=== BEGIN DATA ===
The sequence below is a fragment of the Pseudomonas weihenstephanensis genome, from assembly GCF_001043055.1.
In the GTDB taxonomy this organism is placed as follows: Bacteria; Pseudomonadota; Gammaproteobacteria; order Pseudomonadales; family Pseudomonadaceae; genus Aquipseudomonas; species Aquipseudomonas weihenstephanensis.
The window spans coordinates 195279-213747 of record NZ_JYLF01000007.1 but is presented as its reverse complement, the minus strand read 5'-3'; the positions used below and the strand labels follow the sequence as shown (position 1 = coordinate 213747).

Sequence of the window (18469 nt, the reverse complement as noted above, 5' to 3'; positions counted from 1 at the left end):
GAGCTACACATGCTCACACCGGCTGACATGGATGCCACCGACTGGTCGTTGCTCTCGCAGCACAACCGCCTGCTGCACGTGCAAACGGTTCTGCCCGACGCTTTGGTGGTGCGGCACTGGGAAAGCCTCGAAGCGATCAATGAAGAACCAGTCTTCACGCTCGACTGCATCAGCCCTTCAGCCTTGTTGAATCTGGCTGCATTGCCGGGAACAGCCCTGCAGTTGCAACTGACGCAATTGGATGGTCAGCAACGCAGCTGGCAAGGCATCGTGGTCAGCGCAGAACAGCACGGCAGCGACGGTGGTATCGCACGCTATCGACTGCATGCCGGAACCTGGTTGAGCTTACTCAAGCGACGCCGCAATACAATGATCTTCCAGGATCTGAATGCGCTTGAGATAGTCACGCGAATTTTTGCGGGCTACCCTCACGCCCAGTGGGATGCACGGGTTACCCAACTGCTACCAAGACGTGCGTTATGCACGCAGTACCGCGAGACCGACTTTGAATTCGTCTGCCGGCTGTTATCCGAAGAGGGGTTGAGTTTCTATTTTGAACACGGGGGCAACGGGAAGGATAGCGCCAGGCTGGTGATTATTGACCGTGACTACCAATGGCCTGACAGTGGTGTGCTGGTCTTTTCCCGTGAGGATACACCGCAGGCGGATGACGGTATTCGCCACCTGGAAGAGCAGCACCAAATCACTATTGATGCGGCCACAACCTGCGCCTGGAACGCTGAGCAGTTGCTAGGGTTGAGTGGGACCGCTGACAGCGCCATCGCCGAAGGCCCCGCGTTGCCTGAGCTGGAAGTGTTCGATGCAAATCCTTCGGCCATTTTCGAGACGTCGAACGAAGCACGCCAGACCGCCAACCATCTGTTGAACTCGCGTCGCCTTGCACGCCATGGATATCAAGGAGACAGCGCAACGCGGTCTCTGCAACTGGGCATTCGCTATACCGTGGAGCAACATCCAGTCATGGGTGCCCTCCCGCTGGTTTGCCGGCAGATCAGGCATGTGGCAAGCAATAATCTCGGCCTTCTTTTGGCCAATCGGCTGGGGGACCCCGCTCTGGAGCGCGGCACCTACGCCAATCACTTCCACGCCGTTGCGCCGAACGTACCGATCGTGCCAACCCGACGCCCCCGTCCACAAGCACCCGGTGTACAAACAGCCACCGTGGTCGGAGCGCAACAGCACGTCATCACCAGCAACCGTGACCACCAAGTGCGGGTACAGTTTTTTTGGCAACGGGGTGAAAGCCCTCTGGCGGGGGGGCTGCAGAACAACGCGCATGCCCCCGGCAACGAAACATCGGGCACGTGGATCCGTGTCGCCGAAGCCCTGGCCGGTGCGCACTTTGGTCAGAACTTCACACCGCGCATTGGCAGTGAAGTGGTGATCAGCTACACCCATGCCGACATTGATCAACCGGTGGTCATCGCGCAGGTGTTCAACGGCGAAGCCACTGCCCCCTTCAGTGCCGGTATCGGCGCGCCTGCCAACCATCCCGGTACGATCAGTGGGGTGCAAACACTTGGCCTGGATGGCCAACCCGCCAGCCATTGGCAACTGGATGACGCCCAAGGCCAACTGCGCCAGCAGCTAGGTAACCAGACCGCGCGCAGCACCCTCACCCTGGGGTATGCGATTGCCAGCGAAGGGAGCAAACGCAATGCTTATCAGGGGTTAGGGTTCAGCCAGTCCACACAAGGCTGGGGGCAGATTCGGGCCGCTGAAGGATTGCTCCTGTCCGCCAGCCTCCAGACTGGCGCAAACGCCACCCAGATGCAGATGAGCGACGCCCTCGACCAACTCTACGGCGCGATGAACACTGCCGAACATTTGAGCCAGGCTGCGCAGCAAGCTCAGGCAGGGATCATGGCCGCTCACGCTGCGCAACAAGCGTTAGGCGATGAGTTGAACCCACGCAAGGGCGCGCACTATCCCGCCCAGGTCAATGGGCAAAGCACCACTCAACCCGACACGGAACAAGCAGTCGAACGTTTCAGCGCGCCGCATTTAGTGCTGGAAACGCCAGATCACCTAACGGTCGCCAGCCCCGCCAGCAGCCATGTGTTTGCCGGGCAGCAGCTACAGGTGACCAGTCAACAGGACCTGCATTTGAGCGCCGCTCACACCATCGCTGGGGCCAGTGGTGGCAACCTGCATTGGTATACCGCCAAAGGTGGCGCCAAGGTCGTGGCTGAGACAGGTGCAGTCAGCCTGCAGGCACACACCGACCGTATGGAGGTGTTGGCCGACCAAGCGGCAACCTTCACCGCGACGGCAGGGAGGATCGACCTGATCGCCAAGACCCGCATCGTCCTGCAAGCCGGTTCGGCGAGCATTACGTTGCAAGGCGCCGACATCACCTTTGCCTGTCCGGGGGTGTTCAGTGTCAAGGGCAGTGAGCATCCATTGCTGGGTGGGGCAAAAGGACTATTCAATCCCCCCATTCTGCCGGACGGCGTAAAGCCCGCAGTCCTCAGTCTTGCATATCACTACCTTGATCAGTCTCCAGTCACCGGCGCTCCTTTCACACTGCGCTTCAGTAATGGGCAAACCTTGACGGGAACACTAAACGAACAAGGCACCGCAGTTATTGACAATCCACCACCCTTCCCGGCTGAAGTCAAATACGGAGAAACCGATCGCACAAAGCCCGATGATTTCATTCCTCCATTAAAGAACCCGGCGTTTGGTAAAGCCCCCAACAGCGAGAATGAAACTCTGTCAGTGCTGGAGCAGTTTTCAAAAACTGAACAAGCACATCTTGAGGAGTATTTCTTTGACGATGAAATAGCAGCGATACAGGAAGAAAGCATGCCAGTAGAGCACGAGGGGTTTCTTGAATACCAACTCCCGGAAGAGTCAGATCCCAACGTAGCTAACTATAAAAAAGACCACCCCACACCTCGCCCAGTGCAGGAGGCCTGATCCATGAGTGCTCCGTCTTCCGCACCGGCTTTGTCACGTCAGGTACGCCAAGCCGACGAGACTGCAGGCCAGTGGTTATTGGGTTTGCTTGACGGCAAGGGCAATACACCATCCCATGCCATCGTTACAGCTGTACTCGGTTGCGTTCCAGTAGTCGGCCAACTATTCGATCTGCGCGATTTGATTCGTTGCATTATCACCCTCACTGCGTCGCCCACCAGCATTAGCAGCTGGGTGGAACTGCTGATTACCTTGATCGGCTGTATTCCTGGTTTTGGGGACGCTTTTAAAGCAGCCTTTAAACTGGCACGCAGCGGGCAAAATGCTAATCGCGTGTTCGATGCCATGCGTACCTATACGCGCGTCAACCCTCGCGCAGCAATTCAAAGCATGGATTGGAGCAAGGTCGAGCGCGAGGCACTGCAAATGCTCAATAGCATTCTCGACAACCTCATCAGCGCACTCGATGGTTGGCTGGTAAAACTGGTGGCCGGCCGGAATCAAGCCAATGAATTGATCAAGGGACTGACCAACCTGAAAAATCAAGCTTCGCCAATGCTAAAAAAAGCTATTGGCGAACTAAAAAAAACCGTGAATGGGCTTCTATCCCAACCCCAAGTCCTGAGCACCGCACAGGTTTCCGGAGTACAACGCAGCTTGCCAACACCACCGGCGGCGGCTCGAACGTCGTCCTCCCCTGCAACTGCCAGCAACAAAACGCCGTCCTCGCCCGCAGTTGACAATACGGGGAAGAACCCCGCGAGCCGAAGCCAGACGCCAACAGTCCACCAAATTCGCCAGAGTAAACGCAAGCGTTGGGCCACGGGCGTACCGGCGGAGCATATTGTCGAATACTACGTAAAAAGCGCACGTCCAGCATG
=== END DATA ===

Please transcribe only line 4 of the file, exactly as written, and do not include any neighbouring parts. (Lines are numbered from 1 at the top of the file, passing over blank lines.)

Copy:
Sequence of the window (18469 nt, the reverse complement as noted above, 5' to 3'; positions counted from 1 at the left end):